From ONE Magazine

profiles The Chaldean Church

Since the U.S.-led invasion of Iraq, insurgents have targeted the country’s Christian community, systematically bombing churches, kidnapping Christians and attacking Christian-owned businesses.

Officially, some 750,000 people (or 3 percent of Iraq’s population) are reported to be Christian, but less than 300,000 Christians actually live in Iraq. Most of these Christians belong to the Chaldean Church, an Eastern Church with its own spirituality, discipline and liturgy (its eucharistic sacrifice is known as the Qurbana) in full communion with the Church of Rome.

The word Chaldean identifies this Catholic community with an ancient people who once controlled the land between the Tigris and Euphrates rivers (modern Iraq and portions of Syria and Turkey). Iraq’s Chaldeans take pride in their ancient roots, counting Abraham of Ur of the land of the Chaldeans – whom Jews, Christians and Muslims call their father in faith – as one of their own. Yet this pedigree does not protect them from the insurgents, who claim that Chaldeans are foreigners and agents of the Christian West.

A distinguished patrimony. Chaldeans consider themselves the descendants of the indigenous Semitic peoples of Mesopotamia: Sumerian, Akkadian, Amorite, Babylonian, Assyrian and Chaldean. These are the peoples who first tilled the soil, lived together and developed a code of law. These are the peoples who invented the principles of agriculture, astronomy, astrology, mathematics and the written word.

Like fibers in a woolen rug, the destinies of these peoples and their neighbors to the West – the Israelites – are intricately woven together. Based in Ninevah, near the modern city of Mosul, the Assyrians waged war on the Israelites, forcing tribute from the king of Judah. Jeremiah prophesied the destruction of Jerusalem (587 B.C.) and the subsequent exile of the people of Israel into the Babylonian empire. For a millennium the language of the Chaldeans, Aramaic with its many dialects, was the language of the people throughout the Middle East, supplanting even Hebrew among the Jews.

Some five centuries before Christ, the Persians destroyed Mesopotamia’s indigenous Assyrian and Chaldean empire. They established their capital of Seleucia-Ctesiphon on the banks of the Tigris (near modern Baghdad) and developed a state that, for more than 1,200 years, linked the Greco-Roman culture of the West with the Far East.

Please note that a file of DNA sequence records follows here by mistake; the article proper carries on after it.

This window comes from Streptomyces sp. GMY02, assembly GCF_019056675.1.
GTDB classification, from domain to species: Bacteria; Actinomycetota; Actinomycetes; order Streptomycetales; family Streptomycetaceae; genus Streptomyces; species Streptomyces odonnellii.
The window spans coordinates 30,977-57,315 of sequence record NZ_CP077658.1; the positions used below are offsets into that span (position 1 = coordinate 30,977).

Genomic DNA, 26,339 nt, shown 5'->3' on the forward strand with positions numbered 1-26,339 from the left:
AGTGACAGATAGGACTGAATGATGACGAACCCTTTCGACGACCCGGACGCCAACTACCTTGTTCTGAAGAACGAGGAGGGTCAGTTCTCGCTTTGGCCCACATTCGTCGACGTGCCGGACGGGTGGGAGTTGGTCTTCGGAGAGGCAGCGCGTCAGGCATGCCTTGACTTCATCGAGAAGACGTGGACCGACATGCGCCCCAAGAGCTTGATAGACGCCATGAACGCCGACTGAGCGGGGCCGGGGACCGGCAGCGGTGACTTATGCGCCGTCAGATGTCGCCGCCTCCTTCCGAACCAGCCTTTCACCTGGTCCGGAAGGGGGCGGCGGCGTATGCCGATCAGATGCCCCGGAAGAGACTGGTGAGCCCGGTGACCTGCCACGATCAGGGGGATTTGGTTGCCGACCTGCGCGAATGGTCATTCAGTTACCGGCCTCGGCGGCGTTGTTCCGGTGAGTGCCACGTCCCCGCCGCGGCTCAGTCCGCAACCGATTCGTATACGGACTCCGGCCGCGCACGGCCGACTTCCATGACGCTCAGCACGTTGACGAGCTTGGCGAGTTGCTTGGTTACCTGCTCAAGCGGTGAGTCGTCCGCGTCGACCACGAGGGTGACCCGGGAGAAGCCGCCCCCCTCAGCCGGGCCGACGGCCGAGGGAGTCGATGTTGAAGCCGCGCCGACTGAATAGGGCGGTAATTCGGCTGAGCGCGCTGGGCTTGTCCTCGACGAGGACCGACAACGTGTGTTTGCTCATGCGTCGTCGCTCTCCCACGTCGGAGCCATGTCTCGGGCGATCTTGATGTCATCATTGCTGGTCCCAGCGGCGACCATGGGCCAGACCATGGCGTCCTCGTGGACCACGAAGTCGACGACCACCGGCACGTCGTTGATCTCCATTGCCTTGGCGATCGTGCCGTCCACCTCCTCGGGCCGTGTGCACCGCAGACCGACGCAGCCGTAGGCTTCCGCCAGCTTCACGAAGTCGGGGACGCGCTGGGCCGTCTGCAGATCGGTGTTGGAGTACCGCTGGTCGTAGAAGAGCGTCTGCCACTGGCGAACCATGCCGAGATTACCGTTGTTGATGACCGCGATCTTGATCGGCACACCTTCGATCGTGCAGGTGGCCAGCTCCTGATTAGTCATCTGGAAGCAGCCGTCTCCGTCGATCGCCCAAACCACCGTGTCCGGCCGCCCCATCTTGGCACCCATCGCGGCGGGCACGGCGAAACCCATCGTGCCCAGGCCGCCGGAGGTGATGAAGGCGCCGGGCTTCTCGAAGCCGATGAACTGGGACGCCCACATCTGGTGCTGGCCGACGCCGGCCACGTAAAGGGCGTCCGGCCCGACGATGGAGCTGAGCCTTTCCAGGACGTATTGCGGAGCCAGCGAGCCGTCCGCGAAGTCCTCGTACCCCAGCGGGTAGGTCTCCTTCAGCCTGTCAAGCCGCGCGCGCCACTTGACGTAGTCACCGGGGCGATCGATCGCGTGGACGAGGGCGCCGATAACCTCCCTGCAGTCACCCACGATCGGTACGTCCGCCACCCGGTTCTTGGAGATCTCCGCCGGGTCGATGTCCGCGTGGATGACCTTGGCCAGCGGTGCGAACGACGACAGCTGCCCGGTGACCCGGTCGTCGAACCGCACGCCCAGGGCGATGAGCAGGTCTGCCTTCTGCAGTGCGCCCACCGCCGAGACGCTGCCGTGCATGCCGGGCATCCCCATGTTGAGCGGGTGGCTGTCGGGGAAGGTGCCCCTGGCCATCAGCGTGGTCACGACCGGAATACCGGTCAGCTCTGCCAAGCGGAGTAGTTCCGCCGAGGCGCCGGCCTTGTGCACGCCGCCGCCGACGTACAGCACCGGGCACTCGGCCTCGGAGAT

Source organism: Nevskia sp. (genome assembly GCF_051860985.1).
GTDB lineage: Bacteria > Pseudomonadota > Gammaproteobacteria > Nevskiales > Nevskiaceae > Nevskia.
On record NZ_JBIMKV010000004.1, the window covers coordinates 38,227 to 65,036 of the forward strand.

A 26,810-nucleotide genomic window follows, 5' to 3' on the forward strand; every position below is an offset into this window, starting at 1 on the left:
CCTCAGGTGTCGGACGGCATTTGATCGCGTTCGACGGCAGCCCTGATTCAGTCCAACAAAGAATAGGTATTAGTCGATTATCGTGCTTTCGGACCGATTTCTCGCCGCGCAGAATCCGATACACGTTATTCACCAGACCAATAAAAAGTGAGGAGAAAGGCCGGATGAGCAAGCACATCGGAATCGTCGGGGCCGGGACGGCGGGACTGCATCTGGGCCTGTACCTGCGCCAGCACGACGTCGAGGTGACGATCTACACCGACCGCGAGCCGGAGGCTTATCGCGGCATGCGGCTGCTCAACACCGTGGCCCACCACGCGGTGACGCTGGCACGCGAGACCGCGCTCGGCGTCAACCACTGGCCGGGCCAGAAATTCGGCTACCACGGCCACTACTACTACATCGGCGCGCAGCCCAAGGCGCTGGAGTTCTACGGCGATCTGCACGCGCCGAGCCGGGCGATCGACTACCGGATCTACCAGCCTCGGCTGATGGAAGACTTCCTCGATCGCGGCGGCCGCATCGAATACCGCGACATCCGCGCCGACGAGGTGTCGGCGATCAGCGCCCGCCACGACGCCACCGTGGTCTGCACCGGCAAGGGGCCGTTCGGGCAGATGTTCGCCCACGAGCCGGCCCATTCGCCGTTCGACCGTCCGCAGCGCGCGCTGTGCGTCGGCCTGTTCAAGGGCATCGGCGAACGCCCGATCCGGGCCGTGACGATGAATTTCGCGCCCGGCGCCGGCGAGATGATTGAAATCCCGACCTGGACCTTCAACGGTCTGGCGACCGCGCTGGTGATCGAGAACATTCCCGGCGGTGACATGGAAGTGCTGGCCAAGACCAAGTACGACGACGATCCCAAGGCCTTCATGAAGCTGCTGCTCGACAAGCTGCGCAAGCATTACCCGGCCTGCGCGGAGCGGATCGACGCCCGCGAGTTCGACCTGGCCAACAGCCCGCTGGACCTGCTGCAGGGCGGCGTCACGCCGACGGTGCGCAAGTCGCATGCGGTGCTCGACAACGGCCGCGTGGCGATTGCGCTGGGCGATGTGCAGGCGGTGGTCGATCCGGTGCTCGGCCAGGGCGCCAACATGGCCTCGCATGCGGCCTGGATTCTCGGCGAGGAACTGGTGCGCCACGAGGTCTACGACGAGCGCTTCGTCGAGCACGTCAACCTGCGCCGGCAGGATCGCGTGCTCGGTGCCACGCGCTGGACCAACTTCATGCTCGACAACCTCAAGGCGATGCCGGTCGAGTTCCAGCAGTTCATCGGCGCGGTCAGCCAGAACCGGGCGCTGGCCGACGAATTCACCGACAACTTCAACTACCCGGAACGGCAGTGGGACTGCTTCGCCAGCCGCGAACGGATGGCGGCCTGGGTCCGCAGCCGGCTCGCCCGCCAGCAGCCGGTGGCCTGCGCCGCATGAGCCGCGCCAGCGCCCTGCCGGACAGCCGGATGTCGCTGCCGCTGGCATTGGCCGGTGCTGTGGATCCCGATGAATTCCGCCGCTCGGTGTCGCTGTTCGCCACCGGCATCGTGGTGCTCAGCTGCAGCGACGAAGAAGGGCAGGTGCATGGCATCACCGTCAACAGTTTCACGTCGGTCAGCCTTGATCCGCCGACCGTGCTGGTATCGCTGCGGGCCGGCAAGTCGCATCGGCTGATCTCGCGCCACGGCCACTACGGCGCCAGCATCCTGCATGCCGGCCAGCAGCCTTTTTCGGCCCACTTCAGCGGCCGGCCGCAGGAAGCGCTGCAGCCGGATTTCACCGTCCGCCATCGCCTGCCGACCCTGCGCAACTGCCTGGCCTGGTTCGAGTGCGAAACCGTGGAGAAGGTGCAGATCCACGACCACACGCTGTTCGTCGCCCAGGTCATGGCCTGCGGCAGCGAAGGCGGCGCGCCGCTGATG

The origins of the Christian faith in Persian Mesopotamia are shrouded in tradition and legend. St. Thomas the Apostle, on his way to India, first evangelized the region’s Jewish communities. An ancient legend also claims that Christ himself is responsible for the evangelization of Mesopotamia, instructing the Apostle Thomas to send a disciple to cure the sickly king of Edessa (present-day Urfa in southeastern Turkey).

Dispatched by Thomas with a cloth featuring a miraculous image of Jesus, Addai (Aramaic for Thaddeus, one of the 70 disciples of Jesus) and his assistant, Mari, cured the king and established the church in Edessa. That Edessa is the likely source of the faith in the Fertile Crescent is bolstered by historical and archaeological evidence, which includes the remains of a second-century church found in the heart of the city.

Church development. Sandwiched between two opposing empires, Persian and Roman (the eastern half of which developed into Byzantium), Christian Edessa prospered. Home to one of the greatest theological centers in late antiquity, the church in Edessa and nearby Nisibis (modern Nusaybin, Turkey, near the Syrian border) nurtured scholars and monks, hermits and poets. This includes Mar Aprem, known today as St. Ephrem the Syrian.

From Edessa developed a family of eucharistic liturgies – celebrated in Aramaic – that, in a number of forms, is used today by more than 17 million Christians of the Syriac tradition, Catholic and Oriental Orthodox. One form of worship in particular, the Liturgy of Mar Addai and Mar Mari, preserves elements of the liturgy of the Temple in Jerusalem.

Those Christians who celebrated this liturgy eventually turned away from the world of Byzantium and looked East, placing themselves by the year 410 under the leadership of the metropolitan archbishop of the Persian capital city of Seleucia-Ctesiphon.

Commonly referred to as the Church of the East, this community at first remained in communion with the churches of Rome, Constantinople, Alexandria, Antioch and Jerusalem, though it developed under the watchful eyes of the pagan Persians, who doubted the loyalty of the Church of the East.

Discord and schism. The early years of the church were tumultuous. Because the church became intimately linked to the state, especially in the Byzantine world, questions regarding the person and nature of Jesus Christ were politicized. As the church embraced converts from the Greco-Roman and Semitic worlds, these Christological questions were exacerbated by cultural and linguistic differences. These issues, coupled with the frequent wars between Byzantium and Persia, compromised the position of the Church of the East. And by the late fifth century, the Church of the East parted ways with the rest of the Christian world: